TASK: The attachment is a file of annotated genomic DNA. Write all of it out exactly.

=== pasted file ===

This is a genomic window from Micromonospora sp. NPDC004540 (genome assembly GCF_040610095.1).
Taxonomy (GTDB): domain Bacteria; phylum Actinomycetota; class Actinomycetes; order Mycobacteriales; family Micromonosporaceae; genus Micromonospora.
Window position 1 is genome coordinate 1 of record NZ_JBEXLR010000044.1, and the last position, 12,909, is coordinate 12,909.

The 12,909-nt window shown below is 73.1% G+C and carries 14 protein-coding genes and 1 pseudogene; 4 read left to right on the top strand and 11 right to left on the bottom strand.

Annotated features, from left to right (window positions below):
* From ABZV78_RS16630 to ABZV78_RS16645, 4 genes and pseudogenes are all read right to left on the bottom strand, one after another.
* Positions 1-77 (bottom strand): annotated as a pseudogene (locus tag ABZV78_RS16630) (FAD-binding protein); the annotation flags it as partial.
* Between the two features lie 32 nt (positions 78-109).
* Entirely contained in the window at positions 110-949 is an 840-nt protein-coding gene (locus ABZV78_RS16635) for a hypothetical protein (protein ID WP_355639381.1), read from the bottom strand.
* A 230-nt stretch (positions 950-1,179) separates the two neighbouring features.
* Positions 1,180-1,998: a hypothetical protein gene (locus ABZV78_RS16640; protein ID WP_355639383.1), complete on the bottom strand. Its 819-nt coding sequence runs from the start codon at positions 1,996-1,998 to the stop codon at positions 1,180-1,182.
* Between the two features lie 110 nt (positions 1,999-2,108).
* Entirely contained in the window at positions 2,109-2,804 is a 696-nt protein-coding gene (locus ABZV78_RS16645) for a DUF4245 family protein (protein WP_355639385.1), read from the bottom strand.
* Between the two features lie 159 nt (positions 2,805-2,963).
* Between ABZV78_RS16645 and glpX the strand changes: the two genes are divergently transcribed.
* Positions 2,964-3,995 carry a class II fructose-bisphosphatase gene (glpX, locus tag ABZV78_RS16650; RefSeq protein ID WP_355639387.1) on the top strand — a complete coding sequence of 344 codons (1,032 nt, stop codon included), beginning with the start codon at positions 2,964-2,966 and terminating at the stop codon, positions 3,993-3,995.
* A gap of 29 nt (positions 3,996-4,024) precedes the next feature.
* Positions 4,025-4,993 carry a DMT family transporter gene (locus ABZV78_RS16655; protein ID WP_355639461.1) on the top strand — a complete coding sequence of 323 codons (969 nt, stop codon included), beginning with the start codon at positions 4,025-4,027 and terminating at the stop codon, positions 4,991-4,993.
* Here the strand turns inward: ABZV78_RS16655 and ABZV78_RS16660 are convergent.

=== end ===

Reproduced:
This is a genomic window from Micromonospora sp. NPDC004540 (genome assembly GCF_040610095.1).
Taxonomy (GTDB): domain Bacteria; phylum Actinomycetota; class Actinomycetes; order Mycobacteriales; family Micromonosporaceae; genus Micromonospora.
Window position 1 is genome coordinate 1 of record NZ_JBEXLR010000044.1, and the last position, 12,909, is coordinate 12,909.

The 12,909-nt window shown below is 73.1% G+C and carries 14 protein-coding genes and 1 pseudogene; 4 read left to right on the top strand and 11 right to left on the bottom strand.

Annotated features, from left to right (window positions below):
* From ABZV78_RS16630 to ABZV78_RS16645, 4 genes and pseudogenes are all read right to left on the bottom strand, one after another.
* Positions 1-77 (bottom strand): annotated as a pseudogene (locus tag ABZV78_RS16630) (FAD-binding protein); the annotation flags it as partial.
* Between the two features lie 32 nt (positions 78-109).
* Entirely contained in the window at positions 110-949 is an 840-nt protein-coding gene (locus ABZV78_RS16635) for a hypothetical protein (protein ID WP_355639381.1), read from the bottom strand.
* A 230-nt stretch (positions 950-1,179) separates the two neighbouring features.
* Positions 1,180-1,998: a hypothetical protein gene (locus ABZV78_RS16640; protein ID WP_355639383.1), complete on the bottom strand. Its 819-nt coding sequence runs from the start codon at positions 1,996-1,998 to the stop codon at positions 1,180-1,182.
* Between the two features lie 110 nt (positions 1,999-2,108).
* Entirely contained in the window at positions 2,109-2,804 is a 696-nt protein-coding gene (locus ABZV78_RS16645) for a DUF4245 family protein (protein WP_355639385.1), read from the bottom strand.
* Between the two features lie 159 nt (positions 2,805-2,963).
* Between ABZV78_RS16645 and glpX the strand changes: the two genes are divergently transcribed.
* Positions 2,964-3,995 carry a class II fructose-bisphosphatase gene (glpX, locus tag ABZV78_RS16650; RefSeq protein ID WP_355639387.1) on the top strand — a complete coding sequence of 344 codons (1,032 nt, stop codon included), beginning with the start codon at positions 2,964-2,966 and terminating at the stop codon, positions 3,993-3,995.
* A gap of 29 nt (positions 3,996-4,024) precedes the next feature.
* Positions 4,025-4,993 carry a DMT family transporter gene (locus ABZV78_RS16655; protein ID WP_355639461.1) on the top strand — a complete coding sequence of 323 codons (969 nt, stop codon included), beginning with the start codon at positions 4,025-4,027 and terminating at the stop codon, positions 4,991-4,993.
* Here the strand turns inward: ABZV78_RS16655 and ABZV78_RS16660 are convergent.